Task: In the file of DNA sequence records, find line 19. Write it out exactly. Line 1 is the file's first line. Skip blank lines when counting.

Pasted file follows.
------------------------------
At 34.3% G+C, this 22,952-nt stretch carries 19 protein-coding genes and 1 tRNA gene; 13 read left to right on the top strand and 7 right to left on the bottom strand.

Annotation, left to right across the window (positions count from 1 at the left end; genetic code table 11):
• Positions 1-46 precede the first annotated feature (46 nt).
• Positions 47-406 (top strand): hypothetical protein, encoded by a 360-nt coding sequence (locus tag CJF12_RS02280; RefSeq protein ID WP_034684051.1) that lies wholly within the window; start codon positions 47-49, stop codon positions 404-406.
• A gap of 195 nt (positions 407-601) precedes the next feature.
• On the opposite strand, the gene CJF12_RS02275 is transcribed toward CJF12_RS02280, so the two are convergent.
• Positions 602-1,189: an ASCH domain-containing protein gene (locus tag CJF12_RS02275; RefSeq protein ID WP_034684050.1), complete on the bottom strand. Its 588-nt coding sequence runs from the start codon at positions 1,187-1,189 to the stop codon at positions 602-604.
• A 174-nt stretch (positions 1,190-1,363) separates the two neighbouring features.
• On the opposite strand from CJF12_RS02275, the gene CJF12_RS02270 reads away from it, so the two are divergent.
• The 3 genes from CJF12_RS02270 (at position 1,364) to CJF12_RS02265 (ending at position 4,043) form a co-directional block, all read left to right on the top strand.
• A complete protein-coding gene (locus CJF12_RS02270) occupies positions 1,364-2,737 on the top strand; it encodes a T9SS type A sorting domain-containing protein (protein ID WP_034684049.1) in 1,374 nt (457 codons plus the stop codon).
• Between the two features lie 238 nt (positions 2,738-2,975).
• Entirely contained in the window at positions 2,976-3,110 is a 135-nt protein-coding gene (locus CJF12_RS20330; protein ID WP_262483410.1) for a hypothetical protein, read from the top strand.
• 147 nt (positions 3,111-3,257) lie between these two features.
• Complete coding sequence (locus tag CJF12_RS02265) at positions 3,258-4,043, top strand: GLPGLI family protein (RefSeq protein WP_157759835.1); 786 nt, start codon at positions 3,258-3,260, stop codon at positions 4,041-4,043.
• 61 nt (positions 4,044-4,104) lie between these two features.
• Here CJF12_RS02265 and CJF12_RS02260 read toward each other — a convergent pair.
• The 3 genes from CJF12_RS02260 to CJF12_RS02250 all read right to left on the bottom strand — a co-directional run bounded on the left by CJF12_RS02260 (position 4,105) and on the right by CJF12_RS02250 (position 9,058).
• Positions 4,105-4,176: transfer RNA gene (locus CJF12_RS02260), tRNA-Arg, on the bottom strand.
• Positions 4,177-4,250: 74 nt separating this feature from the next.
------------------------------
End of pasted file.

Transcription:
• Positions 4,105-4,176: transfer RNA gene (locus CJF12_RS02260), tRNA-Arg, on the bottom strand.